728-pixel-x-90-2-learn
728-pixel-x-90
<< >>

Renewable Energy: The only hope for survival….

The only thing we can be sure about our present energy regime, is that it is not sustainable! The present oil reserves might last for 40 to 50 years. Gas might last a little longer, and coal, perhaps another century. Of course these figures are disputed. There are some who think that these will last for another hundred years, or even a little longerhink that these will last for another hundred years, or even a little longer. But nobody claims that these will last for a thousand years! Surely we humans hope to be around for that much, and even much longer!

But if we continue to burn these fossil fuels at the current rate, we will make this planet uninhabitable for humans, much before we run out of the last drop of oil or the last bubble of gas, or the last lump of coal. Even school children are aware of the dangers of global warming and climate change. But strangely, we, their parents, continue to think and operate in a “business as usual” scenario.

How long can we pretend that everything is hunky-dory, and “somehow” we will find a way out?

The answer is out there.

The scientists and engineers have been telling us what to do.

All we have to do is,  “do” it!

The only sustainable source of energy we have is solar energy, and its derivatives like wind, wave and biomass. We already have the technology to tap them. The problem was that they were too expensive, But now the scenario has changed. Wind farms broke even several years go. Now they are feeding electricity into national grids at rates comparable to those from thermal plants. Biomass is an old source, but biomass gasifiers for electricity generation is a recent development. Now electricity generation from agro-wastes and other biomass is in mega watts. Wave energy converters have been under development for a long time, and the most recent news is that they have started feeding into the grid at competitive rates in Europe.

But the most abundant and the most promising among them all, is of course solar energy. Solar Thermal Power Plants as well as Solar Photo Voltaic Power Plants have been  supplying hundreds of megawatts of electricity in to the grids,  for more than a decade. However, the drastic reduction in the cost of PV cells, which occurred last year, was the decisive turning point, and now, all overthe world, there is a dramatic resurgence in the installation of SPV Power Plants. Germany is in the lead, with more than 30,000MW of electricity being fed into its grid from SPV installations. Their decision to phase out all their nuclear power plants is very much predicated by their confidence in solar and wind energy.

India has launched the Jawaharlal Nehru National Solar Energy Mission, which however looks rather modest when set against our needs as well as our potential. Taking Kerala as a model, we can safely say that Kerala has the capability to change over completely into a fully sustainable energy regime, if we have the will to do so.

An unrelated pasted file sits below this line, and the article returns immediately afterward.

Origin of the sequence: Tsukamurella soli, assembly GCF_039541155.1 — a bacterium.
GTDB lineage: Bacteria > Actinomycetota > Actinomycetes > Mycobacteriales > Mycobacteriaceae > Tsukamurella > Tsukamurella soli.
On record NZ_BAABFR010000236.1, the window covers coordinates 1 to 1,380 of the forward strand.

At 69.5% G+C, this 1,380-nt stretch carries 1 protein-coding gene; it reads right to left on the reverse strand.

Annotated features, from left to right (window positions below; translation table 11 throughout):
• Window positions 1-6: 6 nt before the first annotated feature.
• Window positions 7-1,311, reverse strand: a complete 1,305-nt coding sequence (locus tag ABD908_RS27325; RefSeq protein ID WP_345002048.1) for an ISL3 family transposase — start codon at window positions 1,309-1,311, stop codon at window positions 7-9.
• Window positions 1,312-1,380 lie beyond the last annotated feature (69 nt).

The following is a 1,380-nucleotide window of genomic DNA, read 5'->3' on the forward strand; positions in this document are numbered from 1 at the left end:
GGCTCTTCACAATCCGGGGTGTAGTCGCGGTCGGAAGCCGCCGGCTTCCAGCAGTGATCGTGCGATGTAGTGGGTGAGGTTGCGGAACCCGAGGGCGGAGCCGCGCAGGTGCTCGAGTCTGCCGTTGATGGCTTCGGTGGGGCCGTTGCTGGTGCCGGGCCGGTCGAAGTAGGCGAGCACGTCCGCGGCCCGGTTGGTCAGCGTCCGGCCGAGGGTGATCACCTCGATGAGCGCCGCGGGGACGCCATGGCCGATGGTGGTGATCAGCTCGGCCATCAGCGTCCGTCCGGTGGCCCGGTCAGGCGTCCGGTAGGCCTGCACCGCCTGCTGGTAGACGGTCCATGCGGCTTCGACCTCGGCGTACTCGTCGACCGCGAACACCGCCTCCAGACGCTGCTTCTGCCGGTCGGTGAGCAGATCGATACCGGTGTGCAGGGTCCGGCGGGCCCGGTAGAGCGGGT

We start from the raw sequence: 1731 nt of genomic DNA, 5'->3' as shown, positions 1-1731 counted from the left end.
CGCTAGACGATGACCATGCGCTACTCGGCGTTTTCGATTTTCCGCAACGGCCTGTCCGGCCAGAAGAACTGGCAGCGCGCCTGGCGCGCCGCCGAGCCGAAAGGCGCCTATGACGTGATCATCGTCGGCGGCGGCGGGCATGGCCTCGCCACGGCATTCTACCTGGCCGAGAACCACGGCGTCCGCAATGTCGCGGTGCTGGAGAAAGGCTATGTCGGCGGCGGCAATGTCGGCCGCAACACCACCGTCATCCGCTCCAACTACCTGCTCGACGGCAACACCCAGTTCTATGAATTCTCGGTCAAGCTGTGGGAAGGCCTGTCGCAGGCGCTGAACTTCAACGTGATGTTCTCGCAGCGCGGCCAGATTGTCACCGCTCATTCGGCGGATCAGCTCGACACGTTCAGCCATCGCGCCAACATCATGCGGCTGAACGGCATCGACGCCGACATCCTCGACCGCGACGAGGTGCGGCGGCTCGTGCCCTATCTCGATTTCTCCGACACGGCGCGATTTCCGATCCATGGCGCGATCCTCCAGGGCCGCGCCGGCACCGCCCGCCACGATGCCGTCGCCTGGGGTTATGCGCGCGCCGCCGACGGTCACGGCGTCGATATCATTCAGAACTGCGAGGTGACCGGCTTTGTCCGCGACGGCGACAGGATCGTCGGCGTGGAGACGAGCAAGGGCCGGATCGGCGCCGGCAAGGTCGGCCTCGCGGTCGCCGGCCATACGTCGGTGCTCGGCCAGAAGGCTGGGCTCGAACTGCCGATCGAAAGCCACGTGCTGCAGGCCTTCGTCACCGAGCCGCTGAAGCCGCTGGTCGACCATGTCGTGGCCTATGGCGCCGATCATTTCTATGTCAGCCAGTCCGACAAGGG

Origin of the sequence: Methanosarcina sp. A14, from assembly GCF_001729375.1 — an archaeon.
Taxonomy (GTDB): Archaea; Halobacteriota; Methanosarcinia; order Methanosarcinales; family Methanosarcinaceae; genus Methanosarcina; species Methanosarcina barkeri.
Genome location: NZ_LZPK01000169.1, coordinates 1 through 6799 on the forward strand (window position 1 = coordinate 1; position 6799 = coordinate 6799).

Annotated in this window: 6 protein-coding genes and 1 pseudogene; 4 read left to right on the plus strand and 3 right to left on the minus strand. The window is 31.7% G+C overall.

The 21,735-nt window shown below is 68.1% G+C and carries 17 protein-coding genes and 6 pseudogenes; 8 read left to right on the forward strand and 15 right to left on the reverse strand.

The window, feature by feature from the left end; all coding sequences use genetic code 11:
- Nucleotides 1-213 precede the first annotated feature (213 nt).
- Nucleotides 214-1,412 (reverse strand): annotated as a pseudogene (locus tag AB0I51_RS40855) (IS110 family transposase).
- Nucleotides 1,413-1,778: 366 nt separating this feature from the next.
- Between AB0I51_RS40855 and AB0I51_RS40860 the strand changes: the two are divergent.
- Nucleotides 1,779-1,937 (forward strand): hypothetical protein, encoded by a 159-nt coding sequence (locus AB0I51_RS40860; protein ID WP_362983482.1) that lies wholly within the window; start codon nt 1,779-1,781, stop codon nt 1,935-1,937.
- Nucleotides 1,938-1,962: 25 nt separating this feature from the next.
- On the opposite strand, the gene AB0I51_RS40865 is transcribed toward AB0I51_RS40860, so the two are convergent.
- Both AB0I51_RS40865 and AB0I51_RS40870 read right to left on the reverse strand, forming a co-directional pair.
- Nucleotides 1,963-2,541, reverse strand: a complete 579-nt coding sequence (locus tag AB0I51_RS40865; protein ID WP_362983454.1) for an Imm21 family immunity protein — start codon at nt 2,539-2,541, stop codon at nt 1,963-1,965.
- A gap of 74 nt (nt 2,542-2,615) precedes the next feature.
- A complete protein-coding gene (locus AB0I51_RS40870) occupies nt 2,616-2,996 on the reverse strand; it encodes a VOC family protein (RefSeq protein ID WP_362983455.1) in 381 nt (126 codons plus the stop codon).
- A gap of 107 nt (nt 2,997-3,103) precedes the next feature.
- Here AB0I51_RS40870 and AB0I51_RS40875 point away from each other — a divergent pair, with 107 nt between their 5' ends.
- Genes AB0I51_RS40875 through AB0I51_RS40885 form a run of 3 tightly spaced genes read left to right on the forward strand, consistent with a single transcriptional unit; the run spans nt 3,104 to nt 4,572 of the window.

Here is a plausible scenario:

1. It is estimated that there are about 30 lakh households in Kerala, who have installed “inverters,”  which charge from the Mains. The first priority must be to persuade  all of them to retrofit Solar chargers. This will cost only about Rs 16 – 17000 per unit.

2. Almost all educational institutions and offices who have computers, would have installed UPS, which again are being charged form the mains. All of them should be persuaded to retrofit Solar chargers.

3. Many households are willing to install 1KW Roof top PV systems, with battery back up, because that gives them complete immunity from power interruptions. The present  policy of giving subsidy to them can continue. However, batteries are expensive (due to their recurring cost), and are not environment friendly. So, it cannot be a long term solution. For that, the roof top systems must be allowed to feed into the grid and draw from the grid according to their requirements. Any technical or managerial problem in this connection, must be solved with urgency.

4. Roof top PV systems should be made mandatory for all new houses exceeding 150 sq m floor area and also apartment complexes. All public and commercial buildings should be asked to put up roof top SPV systems.

5. KSEB should explore the possibility of installing SPV systems in canal tops and also floating panels (Floatovoltaics?) in reservoirs and other water bodies, to the extent admissible by environmental considerations.

6. The feasibility of large scale energy storage by Pumped Storage and also Hydrogen generation, should be immediately explored in the Kerala context. These are essential if we are to tap these variable sources beyond a certain limit.

There is tremendous scope for innovation and employment generation in this new emerging field. The role of government should be one of promotion, facilitation and regulation.

R V G Menon                                                                                                                                                                            RVGMenon Source : www.ferteam.com

Leave a Reply